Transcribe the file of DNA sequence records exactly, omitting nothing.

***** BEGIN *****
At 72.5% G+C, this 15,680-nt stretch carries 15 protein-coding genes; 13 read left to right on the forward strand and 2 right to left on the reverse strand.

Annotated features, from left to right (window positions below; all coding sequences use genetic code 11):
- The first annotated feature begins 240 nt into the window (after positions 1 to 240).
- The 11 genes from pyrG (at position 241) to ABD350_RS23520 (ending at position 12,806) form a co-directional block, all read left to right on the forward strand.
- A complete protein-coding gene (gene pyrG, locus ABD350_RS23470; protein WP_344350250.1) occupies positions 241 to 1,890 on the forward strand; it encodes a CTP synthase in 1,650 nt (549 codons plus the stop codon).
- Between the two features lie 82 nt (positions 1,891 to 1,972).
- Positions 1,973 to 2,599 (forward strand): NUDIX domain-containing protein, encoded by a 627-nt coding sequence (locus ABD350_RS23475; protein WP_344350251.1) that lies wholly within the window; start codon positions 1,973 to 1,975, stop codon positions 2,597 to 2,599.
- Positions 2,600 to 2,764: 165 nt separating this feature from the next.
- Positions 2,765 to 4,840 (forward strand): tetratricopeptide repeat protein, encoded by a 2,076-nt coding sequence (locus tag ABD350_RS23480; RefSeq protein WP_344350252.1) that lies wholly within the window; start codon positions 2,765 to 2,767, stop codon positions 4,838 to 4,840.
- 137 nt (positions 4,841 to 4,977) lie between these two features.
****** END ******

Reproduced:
At 72.5% G+C, this 15,680-nt stretch carries 15 protein-coding genes; 13 read left to right on the forward strand and 2 right to left on the reverse strand.

Annotated features, from left to right (window positions below; all coding sequences use genetic code 11):
- The first annotated feature begins 240 nt into the window (after positions 1 to 240).
- The 11 genes from pyrG (at position 241) to ABD350_RS23520 (ending at position 12,806) form a co-directional block, all read left to right on the forward strand.
- A complete protein-coding gene (gene pyrG, locus ABD350_RS23470; protein WP_344350250.1) occupies positions 241 to 1,890 on the forward strand; it encodes a CTP synthase in 1,650 nt (549 codons plus the stop codon).
- Between the two features lie 82 nt (positions 1,891 to 1,972).
- Positions 1,973 to 2,599 (forward strand): NUDIX domain-containing protein, encoded by a 627-nt coding sequence (locus ABD350_RS23475; protein WP_344350251.1) that lies wholly within the window; start codon positions 1,973 to 1,975, stop codon positions 2,597 to 2,599.
- Positions 2,600 to 2,764: 165 nt separating this feature from the next.
- Positions 2,765 to 4,840 (forward strand): tetratricopeptide repeat protein, encoded by a 2,076-nt coding sequence (locus tag ABD350_RS23480; RefSeq protein WP_344350252.1) that lies wholly within the window; start codon positions 2,765 to 2,767, stop codon positions 4,838 to 4,840.
- 137 nt (positions 4,841 to 4,977) lie between these two features.